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shiny-black figure on the opposite side of the Avenue; and then,
abruptly and startlingly, he crossed the road and saluted and spoke to
"I MUST speak to you," he said. "I can't keep away from you."
She made some inane response. She was struck by a change in his
appearance. His eyes looked a little bloodshot to her; his face had lost
something of its ruddy freshness.
He began a jerky, broken conversation that lasted until they reached the
station, and left her puzzled at its drift and meaning. She quickened
her pace, and so did he, talking at her slightly averted ear. She made
lumpish and inadequate interruptions rather than replies. At times he
seemed to be claiming pity from her; at times he was threatening her
with her check and exposure; at times he was boasting of his inflexible
will, and how, in the end, he always got what he wanted. He said that
his life was boring and stupid without her. Something or other--she
did not catch what--he was damned if he could stand. He was evidently
nervous, and very anxious to be impressive; his projecting eyes sought
to dominate. The crowning aspect of the incident, for her mind, was the
discovery that he and her indiscretion with him no longer mattered very
much. Its importance had vanished with her abandonment of compromise.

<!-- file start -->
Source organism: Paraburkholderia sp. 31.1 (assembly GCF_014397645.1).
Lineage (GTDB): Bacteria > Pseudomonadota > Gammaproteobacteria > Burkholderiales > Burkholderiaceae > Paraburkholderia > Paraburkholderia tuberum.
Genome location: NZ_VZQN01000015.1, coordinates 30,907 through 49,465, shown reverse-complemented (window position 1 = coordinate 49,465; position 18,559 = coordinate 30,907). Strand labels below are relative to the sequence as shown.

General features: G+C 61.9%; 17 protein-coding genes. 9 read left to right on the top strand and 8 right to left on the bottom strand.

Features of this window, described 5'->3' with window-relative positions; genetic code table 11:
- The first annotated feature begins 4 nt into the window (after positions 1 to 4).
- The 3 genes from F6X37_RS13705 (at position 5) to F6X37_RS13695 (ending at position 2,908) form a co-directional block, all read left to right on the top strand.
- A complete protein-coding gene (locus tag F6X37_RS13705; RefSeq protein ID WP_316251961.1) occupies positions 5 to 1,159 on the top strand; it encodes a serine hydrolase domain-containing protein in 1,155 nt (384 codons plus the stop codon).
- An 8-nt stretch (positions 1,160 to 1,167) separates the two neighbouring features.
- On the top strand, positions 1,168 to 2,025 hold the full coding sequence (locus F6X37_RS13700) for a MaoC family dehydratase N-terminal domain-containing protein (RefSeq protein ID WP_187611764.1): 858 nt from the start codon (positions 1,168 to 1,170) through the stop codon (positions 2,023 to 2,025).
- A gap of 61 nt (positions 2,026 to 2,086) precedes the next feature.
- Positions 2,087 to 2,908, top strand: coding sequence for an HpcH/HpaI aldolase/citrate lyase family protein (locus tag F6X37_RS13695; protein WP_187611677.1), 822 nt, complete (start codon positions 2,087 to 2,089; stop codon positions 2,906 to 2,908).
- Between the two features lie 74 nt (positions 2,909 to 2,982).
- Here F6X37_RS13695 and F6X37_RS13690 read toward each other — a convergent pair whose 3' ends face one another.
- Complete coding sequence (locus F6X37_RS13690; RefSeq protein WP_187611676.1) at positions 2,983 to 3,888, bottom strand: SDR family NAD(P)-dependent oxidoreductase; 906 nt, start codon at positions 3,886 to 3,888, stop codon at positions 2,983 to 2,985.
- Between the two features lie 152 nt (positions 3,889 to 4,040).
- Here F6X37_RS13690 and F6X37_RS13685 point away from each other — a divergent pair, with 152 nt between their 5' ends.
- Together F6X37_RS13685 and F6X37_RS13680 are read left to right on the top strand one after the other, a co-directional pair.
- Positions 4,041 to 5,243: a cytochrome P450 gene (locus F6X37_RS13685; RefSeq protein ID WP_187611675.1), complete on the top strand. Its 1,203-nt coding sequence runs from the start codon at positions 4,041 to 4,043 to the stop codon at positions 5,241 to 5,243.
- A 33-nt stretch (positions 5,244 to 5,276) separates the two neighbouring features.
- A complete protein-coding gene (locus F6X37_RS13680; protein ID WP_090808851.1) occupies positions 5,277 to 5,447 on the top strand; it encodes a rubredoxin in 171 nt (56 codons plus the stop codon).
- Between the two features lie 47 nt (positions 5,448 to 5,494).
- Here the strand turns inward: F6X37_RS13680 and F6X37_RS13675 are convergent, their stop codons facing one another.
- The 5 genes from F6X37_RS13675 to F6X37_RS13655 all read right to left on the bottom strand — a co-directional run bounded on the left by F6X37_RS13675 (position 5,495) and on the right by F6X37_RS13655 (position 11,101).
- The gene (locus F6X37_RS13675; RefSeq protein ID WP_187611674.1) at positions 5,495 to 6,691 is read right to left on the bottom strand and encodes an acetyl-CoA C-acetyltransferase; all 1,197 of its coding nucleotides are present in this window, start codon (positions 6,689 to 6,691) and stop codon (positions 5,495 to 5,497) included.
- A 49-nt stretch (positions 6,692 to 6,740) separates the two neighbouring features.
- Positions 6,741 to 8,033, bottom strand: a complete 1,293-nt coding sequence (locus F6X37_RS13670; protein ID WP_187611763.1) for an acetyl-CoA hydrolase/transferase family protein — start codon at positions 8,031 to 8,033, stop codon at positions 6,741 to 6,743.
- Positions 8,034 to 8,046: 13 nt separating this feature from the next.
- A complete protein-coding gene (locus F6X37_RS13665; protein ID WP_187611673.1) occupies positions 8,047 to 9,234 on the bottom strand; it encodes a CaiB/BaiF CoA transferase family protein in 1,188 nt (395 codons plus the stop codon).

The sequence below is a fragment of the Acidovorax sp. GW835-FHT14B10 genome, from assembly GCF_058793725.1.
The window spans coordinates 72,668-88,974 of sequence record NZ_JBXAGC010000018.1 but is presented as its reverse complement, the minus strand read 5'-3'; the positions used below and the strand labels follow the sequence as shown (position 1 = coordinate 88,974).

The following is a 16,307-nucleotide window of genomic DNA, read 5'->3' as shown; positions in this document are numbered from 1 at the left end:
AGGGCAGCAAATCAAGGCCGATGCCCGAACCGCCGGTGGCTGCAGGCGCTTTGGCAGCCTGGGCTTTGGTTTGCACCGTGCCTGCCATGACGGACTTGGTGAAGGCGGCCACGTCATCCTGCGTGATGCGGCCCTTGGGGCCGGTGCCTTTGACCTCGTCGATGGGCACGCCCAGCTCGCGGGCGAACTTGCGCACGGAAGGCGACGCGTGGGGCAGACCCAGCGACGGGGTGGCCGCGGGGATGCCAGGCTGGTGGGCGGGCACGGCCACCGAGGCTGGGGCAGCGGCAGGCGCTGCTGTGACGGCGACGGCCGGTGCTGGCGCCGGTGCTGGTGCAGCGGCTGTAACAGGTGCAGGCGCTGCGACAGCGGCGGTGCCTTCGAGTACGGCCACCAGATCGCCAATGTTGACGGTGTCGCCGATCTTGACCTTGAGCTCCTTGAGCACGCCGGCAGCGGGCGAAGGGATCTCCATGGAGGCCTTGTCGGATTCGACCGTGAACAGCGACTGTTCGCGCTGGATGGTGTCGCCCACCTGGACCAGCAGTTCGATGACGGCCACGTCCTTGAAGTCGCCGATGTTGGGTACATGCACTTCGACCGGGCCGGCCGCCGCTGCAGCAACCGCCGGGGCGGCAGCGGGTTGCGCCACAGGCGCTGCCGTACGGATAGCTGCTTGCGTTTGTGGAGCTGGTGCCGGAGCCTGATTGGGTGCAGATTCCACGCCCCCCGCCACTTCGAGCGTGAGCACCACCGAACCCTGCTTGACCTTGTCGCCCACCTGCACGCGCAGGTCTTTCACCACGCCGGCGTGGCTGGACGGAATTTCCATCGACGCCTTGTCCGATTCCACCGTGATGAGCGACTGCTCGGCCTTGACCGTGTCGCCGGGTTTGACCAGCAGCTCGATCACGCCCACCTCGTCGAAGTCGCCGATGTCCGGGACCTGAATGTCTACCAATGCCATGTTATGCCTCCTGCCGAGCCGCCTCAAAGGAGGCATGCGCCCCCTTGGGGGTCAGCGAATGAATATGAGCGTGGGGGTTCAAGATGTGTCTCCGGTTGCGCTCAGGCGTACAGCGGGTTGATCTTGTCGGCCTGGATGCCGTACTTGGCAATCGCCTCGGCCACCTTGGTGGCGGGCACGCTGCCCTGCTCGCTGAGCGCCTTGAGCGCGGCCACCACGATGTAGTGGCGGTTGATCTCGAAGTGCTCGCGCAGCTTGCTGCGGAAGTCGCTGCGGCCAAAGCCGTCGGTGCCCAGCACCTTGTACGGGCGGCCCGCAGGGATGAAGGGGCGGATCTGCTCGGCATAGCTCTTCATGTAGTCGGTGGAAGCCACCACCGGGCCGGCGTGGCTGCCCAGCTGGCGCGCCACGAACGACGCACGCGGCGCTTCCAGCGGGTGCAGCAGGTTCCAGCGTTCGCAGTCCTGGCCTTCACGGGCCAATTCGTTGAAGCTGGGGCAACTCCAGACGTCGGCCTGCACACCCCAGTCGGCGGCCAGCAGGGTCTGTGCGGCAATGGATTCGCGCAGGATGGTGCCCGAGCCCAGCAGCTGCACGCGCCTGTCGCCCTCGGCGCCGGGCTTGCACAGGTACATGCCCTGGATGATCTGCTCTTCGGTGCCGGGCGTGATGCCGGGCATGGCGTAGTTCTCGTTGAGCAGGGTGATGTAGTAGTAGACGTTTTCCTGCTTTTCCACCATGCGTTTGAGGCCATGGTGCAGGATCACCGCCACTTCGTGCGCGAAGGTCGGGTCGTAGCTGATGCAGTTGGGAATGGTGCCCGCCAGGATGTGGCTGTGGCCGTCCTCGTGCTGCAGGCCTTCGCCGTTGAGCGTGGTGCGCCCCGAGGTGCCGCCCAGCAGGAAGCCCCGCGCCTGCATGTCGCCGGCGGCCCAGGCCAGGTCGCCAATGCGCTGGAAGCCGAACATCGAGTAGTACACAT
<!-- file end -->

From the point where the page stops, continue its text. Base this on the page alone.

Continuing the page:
Even her debt to him was a triviality now.
And of course! She had a brilliant idea. It surprised her she hadn't
thought of it before! She tried to explain that she was going to pay
him forty pounds without fail next week. She said as much to him. She
repeated this breathlessly.
"I was glad you did not send it back again," he said.
He touched a long-standing sore, and Ann Veronica found herself vainly
trying to explain--the inexplicable. "It's because I mean to send it
back altogether," she said.
He ignored her protests in order to pursue some impressive line of his
"Here we are, living in the same suburb," he began. "We have to
Her heart leaped within her as she caught that phrase. That knot also
would be cut. Modern, indeed! She was going to be as primordial as
In the late afternoon, as Ann Veronica was gathering flowers for the
dinner-table, her father came strolling across the lawn toward her with
an affectation of great deliberation.
"I want to speak to you about a little thing, Vee," said Mr. Stanley.
Ann Veronica's tense nerves started, and she stood still with her eyes
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